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The Independent UK
The Independent UK
Dnica Coto

Guyana's president says it is preparing for a possible incursion by Venezuela into disputed area

Copyright 2023 The Associated Press. All rights reserved

Guyana's President Irfaan Ali told The Associated Press on Wednesday that his country is taking every necessary step to protect itself from a potential incursion by Venezuela, which has ordered its state-owned companies to explore and exploit oil and minerals in Guyana's vast Essequibo region that it considers its own.

When asked if he has requested military assistance, Ali said his government is reaching out to allies and regional partners, some of which Guyana has defense agreements with, to protect the Essequibo region, which makes up two-thirds of the country.

“We take this threat very seriously, and we have initiated a number of precautionary measures to ensure the peace and stability of this region,” Ali said in a brief phone interview.

He noted that Guyana’s Defense Force also is speaking with counterparts in other countries but didn't say which ones.

“Should Venezuela proceed to act in this reckless and adventurous manner, the region will have to respond,” he said. “And that is what we’re building. We’re building a regional response.”

Ali spoke a day after Venezuelan President Nicolás Maduro said he would “immediately” grant operating licenses for exploration and exploitation in Essequibo and ordered the creation of local subsidiaries of Venezuelan public companies, including oil giant PDVSA and mining conglomerate Corporación Venezolana de Guayana.

Venezuela has the world’s largest proven oil reserves, but years of mismanagement and economic sanctions imposed by the U.S. against Maduro’s government have hurt PDVSA and subsidiaries.

Maduro also announced the creation of a Comprehensive Defense Operational Zone for the territory in dispute. It would be similar to special military commands that operate in certain regions of Venezuela.

“The announcements by Venezuela are in full defiance of international law,” Ali said. “And any country that so openly defies important international bodies should be of concern not only for Guyana but for all of the world." He said Venezuela's actions can severely disrupt the region's stability and peaceful coexistence.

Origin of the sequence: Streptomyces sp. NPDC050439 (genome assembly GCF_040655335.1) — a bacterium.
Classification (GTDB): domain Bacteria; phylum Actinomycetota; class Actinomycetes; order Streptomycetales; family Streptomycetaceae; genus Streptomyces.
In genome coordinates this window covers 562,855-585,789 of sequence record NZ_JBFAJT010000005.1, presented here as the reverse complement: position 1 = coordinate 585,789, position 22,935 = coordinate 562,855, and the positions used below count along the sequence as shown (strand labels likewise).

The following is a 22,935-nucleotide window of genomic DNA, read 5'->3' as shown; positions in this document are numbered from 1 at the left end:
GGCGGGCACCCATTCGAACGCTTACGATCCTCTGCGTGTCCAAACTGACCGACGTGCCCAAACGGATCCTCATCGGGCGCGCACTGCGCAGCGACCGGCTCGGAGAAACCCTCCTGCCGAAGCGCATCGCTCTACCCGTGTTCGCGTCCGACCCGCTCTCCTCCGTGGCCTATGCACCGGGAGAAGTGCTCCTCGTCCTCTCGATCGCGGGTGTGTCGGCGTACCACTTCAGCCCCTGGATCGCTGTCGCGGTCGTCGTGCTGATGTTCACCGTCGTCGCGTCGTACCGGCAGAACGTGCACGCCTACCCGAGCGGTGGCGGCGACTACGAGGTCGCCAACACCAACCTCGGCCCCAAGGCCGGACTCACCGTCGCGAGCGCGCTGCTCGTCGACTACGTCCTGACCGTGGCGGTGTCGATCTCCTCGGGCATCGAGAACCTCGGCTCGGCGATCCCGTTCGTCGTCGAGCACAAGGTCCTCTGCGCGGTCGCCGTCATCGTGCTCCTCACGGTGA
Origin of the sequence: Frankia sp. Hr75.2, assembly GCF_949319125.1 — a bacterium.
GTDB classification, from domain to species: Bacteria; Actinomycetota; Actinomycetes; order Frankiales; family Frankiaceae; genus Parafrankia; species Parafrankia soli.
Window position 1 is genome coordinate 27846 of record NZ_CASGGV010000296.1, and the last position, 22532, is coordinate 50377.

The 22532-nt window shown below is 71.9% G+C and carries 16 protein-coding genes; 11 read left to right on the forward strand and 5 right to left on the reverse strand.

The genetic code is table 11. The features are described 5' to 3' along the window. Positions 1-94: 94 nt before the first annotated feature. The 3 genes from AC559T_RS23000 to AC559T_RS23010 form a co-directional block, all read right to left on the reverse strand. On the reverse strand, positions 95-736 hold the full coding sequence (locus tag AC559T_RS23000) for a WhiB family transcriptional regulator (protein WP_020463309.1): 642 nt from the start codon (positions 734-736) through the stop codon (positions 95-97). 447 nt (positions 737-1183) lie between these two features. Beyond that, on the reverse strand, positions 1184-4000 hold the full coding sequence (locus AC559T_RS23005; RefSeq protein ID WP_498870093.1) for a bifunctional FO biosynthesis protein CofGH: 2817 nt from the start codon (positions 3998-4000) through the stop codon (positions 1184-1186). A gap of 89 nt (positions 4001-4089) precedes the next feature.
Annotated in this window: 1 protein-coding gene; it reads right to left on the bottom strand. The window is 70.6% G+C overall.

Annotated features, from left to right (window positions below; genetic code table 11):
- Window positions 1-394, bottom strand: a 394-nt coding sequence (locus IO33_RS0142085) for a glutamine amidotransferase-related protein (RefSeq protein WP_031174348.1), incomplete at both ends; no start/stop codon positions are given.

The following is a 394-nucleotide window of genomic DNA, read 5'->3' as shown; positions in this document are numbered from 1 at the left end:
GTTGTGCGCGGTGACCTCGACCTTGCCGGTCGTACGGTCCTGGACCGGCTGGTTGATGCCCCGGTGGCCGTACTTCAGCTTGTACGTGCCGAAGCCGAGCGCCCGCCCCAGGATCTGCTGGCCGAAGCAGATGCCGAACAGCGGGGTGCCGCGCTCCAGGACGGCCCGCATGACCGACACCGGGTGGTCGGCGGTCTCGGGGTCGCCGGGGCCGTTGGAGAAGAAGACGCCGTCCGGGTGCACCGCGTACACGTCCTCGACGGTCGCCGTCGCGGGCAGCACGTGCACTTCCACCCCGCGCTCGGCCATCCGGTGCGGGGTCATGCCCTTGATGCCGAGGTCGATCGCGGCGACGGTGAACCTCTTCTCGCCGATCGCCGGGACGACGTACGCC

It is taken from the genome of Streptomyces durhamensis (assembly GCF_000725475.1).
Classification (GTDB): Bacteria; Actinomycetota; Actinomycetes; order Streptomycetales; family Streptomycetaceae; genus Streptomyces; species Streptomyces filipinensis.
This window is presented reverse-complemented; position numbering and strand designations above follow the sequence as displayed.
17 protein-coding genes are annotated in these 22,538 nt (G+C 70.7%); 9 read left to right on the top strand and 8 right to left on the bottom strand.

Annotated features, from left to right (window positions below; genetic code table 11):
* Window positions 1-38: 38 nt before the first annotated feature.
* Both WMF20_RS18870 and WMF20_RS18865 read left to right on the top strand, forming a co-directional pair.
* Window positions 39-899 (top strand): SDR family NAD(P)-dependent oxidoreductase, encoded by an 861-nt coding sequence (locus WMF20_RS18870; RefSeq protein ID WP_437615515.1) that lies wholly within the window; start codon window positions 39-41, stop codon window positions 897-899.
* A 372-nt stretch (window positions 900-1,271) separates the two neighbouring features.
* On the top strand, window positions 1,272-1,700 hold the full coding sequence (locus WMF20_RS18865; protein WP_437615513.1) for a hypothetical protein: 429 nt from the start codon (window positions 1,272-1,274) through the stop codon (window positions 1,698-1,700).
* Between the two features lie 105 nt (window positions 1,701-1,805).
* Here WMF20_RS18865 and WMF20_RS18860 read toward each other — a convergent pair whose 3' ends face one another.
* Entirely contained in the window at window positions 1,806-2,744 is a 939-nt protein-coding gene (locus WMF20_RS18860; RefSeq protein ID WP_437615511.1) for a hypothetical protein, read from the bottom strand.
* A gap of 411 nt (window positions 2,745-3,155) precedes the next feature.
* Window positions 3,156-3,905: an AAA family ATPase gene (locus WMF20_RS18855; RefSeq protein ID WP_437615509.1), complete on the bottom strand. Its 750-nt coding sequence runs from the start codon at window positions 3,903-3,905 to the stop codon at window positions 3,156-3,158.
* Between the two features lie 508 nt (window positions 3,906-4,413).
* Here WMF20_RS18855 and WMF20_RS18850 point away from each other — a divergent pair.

Guyana expects to bring up the issue at Wednesday’s U.N. Security Council meeting.

The president said in a statement late Tuesday that his administration has reached out to the U.S., neighboring Brazil, the U.K., France, the U.N. secretary general and the U.S. Southern Command, which oversees military operations in Central and South America and the Caribbean.

Ali also accused Venezuela of defying a ruling that the International Court of Justice in the Netherlands issued last week. It ordered Venezuela not to take any action until the court rules on the countries’ competing claims, a process expected to take years.

Venezuela’s government condemned Ali's statement, accusing Guyana of acting irresponsibly and allegedly giving the U.S. Southern Command the green light to enter the Essequibo region.

Venezuela called on Guyana to resume dialogue and leave aside its “erratic, threatening and risky conduct.”

The diplomatic row over the Essequibo region has flared over the years but intensified in 2015 after ExxonMobil announced it had found vast amounts of oil off its coast.

Venezuela insists the region belongs to it because Essequibo was within its boundaries during the Spanish colonial period. Venezuela rejects the border that international arbitrators drew in 1899, when Guyana was still under British rule.

The dispute escalated after Maduro held a referendum on Sunday in which Venezuelans approved his claim of sovereignty over Essequibo.

Ali called the referendum a “failure” and said Guyana is preparing for any eventuality.

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